Assessment literacy

I said I’d post on two topics from the Assessment in Higher Education Conference. This is actually another one (my ‘second’ topic will follow), but noticing (a) Tim Hunt’s excellent summary of some of the things I wanted to say and (b) that this is my 200th post, I wanted to talk about something that I care about passionately. I’m picking up on ideas from Margaret Price’s keynote at the conference and from Tim’s summary, but this is essentially my own take on…Assessment literacy.

We wonder why some of our students plagiarise. We wonder why, when they are allowed to repeat iCMA questions as often as they want to, some students click through so as to get the ‘right answer’ for entry text time, so as to get the credit – without looking at our lovingly crafted feedback. The simple answer is that many of our students don’t share our understanding of what assessment is for. We may think we are firmly in the  ‘assessment for learning’ mode, but if our students don’t understand that, what’s the point?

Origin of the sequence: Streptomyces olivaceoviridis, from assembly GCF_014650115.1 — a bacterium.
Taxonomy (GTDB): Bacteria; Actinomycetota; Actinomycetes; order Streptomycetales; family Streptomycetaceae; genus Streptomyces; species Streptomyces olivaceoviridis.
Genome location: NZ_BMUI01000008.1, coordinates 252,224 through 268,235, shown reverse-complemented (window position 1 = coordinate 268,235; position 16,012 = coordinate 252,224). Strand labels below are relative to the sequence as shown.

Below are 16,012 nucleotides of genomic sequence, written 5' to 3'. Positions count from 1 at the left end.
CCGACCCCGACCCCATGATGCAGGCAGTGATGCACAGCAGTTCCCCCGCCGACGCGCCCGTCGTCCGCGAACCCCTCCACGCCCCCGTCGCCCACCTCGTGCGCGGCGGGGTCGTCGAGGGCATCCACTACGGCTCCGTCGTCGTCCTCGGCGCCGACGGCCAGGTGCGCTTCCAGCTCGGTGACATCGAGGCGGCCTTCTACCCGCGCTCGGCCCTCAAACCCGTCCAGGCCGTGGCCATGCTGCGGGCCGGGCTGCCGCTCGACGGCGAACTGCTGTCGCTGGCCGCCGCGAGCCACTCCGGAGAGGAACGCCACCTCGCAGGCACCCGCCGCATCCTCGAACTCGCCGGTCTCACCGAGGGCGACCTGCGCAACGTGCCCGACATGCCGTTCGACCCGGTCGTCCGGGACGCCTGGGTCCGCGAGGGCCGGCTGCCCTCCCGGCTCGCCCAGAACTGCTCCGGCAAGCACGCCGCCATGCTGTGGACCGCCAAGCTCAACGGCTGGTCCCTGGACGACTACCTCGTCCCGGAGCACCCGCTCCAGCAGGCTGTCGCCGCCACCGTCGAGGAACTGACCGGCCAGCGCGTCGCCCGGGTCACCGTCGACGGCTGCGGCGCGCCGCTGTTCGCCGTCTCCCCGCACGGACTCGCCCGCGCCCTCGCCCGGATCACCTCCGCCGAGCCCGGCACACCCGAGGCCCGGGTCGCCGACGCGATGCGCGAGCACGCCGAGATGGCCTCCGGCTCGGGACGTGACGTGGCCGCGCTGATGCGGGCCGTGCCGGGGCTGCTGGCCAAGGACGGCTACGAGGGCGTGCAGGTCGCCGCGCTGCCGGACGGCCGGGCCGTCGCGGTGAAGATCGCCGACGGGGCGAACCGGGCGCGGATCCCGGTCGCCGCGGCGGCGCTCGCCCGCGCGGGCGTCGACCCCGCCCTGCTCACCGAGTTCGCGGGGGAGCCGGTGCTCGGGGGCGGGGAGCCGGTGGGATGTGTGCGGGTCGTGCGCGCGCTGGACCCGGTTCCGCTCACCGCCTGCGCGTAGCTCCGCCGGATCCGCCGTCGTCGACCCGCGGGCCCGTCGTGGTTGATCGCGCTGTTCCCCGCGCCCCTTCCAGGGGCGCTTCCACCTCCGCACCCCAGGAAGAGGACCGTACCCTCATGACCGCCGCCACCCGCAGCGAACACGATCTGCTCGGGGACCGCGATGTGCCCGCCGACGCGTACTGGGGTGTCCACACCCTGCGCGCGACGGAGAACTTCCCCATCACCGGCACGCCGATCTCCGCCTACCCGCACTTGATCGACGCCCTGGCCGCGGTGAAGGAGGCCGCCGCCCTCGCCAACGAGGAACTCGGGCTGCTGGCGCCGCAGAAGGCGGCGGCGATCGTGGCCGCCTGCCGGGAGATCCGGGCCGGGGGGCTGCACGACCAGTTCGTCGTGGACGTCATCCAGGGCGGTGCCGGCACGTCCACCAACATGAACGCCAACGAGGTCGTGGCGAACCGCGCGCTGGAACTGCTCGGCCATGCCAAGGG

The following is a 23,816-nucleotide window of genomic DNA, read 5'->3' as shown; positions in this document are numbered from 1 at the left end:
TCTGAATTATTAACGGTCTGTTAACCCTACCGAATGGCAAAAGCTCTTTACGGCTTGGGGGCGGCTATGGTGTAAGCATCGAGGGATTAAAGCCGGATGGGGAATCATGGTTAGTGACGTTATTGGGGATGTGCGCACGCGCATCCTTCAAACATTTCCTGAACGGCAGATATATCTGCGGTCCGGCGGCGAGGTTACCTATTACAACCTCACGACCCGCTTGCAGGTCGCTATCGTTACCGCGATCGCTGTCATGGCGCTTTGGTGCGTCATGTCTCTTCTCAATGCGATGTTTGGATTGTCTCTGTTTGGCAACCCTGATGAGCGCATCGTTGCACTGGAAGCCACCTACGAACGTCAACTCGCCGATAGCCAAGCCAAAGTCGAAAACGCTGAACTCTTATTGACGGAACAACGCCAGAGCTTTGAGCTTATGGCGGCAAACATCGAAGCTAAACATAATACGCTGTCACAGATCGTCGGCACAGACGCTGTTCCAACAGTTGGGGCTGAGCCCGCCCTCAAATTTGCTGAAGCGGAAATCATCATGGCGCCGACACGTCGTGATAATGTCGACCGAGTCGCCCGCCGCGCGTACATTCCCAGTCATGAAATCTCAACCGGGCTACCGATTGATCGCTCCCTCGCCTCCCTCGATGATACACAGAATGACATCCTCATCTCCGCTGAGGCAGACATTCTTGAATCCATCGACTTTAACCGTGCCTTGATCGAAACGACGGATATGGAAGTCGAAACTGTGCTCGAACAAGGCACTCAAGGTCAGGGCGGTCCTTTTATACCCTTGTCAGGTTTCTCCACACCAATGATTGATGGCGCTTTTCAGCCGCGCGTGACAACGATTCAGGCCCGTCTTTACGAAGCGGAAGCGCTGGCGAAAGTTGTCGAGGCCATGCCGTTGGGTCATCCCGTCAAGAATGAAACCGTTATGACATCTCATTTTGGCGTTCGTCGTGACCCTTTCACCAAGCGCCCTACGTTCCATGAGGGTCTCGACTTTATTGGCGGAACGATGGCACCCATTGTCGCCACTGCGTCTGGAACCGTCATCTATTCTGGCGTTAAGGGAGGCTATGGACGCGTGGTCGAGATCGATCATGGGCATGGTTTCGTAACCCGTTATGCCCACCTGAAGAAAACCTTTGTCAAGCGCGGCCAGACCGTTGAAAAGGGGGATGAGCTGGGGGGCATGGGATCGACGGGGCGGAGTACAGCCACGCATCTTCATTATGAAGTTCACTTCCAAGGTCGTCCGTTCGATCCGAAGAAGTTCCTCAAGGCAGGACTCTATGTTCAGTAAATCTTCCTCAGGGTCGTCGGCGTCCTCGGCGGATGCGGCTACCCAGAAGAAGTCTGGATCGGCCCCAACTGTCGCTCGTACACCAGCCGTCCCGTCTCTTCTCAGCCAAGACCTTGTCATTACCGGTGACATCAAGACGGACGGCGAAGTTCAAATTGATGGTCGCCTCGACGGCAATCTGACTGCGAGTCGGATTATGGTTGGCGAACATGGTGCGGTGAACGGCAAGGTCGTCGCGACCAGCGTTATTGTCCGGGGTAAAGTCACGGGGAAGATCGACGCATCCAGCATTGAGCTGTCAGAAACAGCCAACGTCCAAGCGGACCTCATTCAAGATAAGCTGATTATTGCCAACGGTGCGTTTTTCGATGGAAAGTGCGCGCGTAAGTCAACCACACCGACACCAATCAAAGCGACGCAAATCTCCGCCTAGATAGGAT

This is related to the problem that arises when students don’t understand an assessment task or the feedback provided, but the problem I’m describing is at a higher level. I’m talking about students simply not ‘getting’ what we think assessment is for – we want assessment to drive learning, but they remain driven by marks. To be fair to our students, I think that in many cases I’m talking about students simply not ‘getting’ what assessment is for because we don’t tell them – so perhaps there is an easy solution. I think the same is true of other aspects of teaching and learning, and it would help if we remembered that our students are not necessarily ‘like us’, so sometimes we need to explain our motivations more explicitly.

I drew another point from Margaret’s keynote that I’d like to mention. We are too much driven by NSS scores. In that, perhaps we are very like our students, driven by marks…I suppose it is too much to hope that a day might come when we actually cared about our students and their learning rather than University X’s ranking in some artificial league table. Ah well, we can hope.

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